The extraordinary escape of this young man from an ignominious death demands a notice, of which the circumstances of his conviction would otherwise be unworthy. It appeared on his trial that he was present at a fire in Wardour Street, Soho, on the 30th of November, 1820, when a gang of pickpockets, the usual attendants at such scenes, among other depredations made an attack upon an individual in the crowd, and succeeded in robbing him of his chain and seals. White, who was near enough to witness the transaction, was seized by the person robbed, charged with the theft, and taken in custody to the watch-house. As he was entirely alone, he could do no more than declare his innocence, which was attested at the time by a stranger, who followed him to the watch-house. The complainant and the guardians of the night naturally enough suspected this voluntary witness for an accomplice, and discredited his testimony: White, however, who knew its truth, begged of him 'to come to-morrow for him.' He accordingly attended at the police-office in the morning, and obtained precisely the same credit he had gained the previous evening. White was, therefore, fully committed: the grand jury found the bill against him on Wednesday, December the 5th; and on the Friday following he was brought to his trial, and capitally convicted. The only evidence of importance against him was that of the prosecutor, who swore to his person, and that he kept pulling, and made a screw to get the watch out at the time he (the prosecutor) had hold of him. Two persons who had accompanied the prosecutor to the fire did not see the robbery, being then at some distance, but assisted in securing and conveying the prisoner to the watch-house. The stranger who had previously appeared as the prisoner's witness, made it his business to examine the list at the Old Bailey; and without any communication with, or solicitation from, White or his friends, again tendered his evidence on his behalf. His testimony was, that the prosecutor, after declaring his loss, seemed much confused, and stood two minutes or more before he laid hold of any body: that presently after there was a great rush of all the mob; the prisoner was seized, and he followed him to the watch-house to say he did not think the prosecutor could swear to the man, as he was greatly confused, and appeared much intoxicated. The prosecutor being again called, declared he was sober at the time; and this testimony being corroborated by his two companions, who both declared he was perfectly sober, the stranger of course was discredited, and the conviction of the prisoner necessarily followed.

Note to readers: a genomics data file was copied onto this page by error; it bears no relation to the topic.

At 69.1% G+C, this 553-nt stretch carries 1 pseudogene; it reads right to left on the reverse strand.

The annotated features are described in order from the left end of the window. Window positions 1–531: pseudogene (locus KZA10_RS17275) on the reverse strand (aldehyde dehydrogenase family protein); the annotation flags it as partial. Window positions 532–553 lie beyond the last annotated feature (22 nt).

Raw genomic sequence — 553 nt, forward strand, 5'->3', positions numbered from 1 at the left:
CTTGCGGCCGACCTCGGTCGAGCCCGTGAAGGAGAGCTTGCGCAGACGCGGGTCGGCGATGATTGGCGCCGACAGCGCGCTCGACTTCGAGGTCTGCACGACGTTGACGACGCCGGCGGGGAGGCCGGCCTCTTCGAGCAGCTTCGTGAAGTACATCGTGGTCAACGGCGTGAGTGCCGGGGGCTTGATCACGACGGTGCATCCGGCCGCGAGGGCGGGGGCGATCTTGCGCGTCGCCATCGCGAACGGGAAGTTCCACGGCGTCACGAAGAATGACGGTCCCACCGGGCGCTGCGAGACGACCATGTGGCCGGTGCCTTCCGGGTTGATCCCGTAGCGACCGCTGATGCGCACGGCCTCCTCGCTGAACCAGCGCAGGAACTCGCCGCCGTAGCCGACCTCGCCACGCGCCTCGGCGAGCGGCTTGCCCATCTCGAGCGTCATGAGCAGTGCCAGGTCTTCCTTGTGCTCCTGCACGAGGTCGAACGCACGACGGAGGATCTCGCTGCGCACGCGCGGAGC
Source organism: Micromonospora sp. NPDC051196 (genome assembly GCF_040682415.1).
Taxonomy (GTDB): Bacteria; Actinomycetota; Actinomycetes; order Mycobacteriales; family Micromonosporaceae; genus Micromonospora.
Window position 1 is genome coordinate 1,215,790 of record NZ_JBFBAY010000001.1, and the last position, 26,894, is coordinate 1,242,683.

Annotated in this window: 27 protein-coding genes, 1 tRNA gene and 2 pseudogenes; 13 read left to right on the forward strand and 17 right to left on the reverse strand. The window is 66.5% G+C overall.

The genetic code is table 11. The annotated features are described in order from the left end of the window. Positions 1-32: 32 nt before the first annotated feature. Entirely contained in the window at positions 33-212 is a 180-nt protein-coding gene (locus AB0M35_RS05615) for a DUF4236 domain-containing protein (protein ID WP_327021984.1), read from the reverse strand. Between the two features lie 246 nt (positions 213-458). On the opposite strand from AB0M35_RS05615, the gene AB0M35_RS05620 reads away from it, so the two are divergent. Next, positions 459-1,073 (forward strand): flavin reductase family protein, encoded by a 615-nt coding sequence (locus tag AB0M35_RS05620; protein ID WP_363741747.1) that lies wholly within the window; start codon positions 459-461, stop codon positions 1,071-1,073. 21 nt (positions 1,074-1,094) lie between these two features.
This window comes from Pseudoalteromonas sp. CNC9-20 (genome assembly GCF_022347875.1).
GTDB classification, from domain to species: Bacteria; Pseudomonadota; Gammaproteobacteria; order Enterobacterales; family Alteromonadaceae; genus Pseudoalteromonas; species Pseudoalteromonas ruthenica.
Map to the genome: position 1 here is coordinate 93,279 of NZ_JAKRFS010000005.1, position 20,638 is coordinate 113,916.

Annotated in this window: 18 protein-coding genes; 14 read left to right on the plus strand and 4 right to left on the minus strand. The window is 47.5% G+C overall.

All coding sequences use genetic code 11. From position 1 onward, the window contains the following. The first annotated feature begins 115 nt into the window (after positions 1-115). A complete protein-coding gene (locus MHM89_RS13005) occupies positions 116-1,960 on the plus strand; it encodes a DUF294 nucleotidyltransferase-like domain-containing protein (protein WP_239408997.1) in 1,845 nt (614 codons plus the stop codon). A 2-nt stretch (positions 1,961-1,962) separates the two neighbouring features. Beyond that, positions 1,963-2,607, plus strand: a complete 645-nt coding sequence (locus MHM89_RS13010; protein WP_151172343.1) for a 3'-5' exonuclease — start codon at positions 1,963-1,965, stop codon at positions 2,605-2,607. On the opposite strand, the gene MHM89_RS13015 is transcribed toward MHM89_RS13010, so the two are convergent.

The unhappy youth concealed his actual situation from his friends, in the delusive hope that some chance would save both him and them the exposure, till it was too late; for, strange as it may appear, his first communication to his mother of his awful situation was not made until the morning on which the grand jury found the bill against him; and so little acquainted were his friends and himself of his danger, or the common means of averting it, that a learned gentleman, a relation of the family, and who might have rendered him great assistance, was left wholly unacquainted with the facts of the case till the trial was over.
Such was the situation of the youth when his unhappy fate attracted the attention of Mr. Sheriff Waithman, who ascertained, from undoubted testimony, the previous good character and conduct of the prisoner himself, and the respectability of his parents, with whom he resided, in the neighbourhood of the fire, to which his curiosity unfortunately led him.
That he was unconnected with the gang by whom the robbery was committed is obvious, from the circumstance that, although there were ten or twelve of them together, the prisoner used no endeavours to escape; not the slightest attempt was made to rescue him; nor had he been visited during the whole of his imprisonment by any persons but those of his family, or their immediate friends. The fact, however, was put beyond doubt by the affidavit of a respectable gentleman, who was wholly ignorant of White's unfortunate situation, but who, when referred to, deposed (in corroboration of a statement previously made by the prisoner) that he was passing near the spot on the night of the fire, and within a few minutes of the time of the robbery; that he there saw and spoke to White; that he was entirely alone, and no person whatever in company or conversation with him.